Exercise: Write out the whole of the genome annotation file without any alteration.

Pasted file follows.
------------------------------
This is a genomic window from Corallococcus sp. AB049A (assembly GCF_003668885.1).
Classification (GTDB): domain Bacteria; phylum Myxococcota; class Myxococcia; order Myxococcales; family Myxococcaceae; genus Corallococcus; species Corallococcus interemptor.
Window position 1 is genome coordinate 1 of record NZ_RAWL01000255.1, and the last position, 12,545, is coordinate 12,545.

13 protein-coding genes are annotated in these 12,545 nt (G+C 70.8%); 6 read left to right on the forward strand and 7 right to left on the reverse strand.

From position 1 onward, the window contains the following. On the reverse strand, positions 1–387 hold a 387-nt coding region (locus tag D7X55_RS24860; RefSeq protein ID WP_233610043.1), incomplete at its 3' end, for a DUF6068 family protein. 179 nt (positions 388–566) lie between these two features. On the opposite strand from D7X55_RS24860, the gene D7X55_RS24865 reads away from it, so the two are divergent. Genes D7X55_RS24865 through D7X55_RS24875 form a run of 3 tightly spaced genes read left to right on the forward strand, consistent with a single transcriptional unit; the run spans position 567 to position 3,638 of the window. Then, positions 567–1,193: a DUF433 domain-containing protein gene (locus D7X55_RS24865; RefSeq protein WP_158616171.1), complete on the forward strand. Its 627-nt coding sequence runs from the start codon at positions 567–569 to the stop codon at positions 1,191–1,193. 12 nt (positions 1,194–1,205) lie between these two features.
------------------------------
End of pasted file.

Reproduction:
This is a genomic window from Corallococcus sp. AB049A (assembly GCF_003668885.1).
Classification (GTDB): domain Bacteria; phylum Myxococcota; class Myxococcia; order Myxococcales; family Myxococcaceae; genus Corallococcus; species Corallococcus interemptor.
Window position 1 is genome coordinate 1 of record NZ_RAWL01000255.1, and the last position, 12,545, is coordinate 12,545.

13 protein-coding genes are annotated in these 12,545 nt (G+C 70.8%); 6 read left to right on the forward strand and 7 right to left on the reverse strand.

From position 1 onward, the window contains the following. On the reverse strand, positions 1–387 hold a 387-nt coding region (locus tag D7X55_RS24860; RefSeq protein ID WP_233610043.1), incomplete at its 3' end, for a DUF6068 family protein. 179 nt (positions 388–566) lie between these two features. On the opposite strand from D7X55_RS24860, the gene D7X55_RS24865 reads away from it, so the two are divergent. Genes D7X55_RS24865 through D7X55_RS24875 form a run of 3 tightly spaced genes read left to right on the forward strand, consistent with a single transcriptional unit; the run spans position 567 to position 3,638 of the window. Then, positions 567–1,193: a DUF433 domain-containing protein gene (locus D7X55_RS24865; RefSeq protein WP_158616171.1), complete on the forward strand. Its 627-nt coding sequence runs from the start codon at positions 567–569 to the stop codon at positions 1,191–1,193. 12 nt (positions 1,194–1,205) lie between these two features.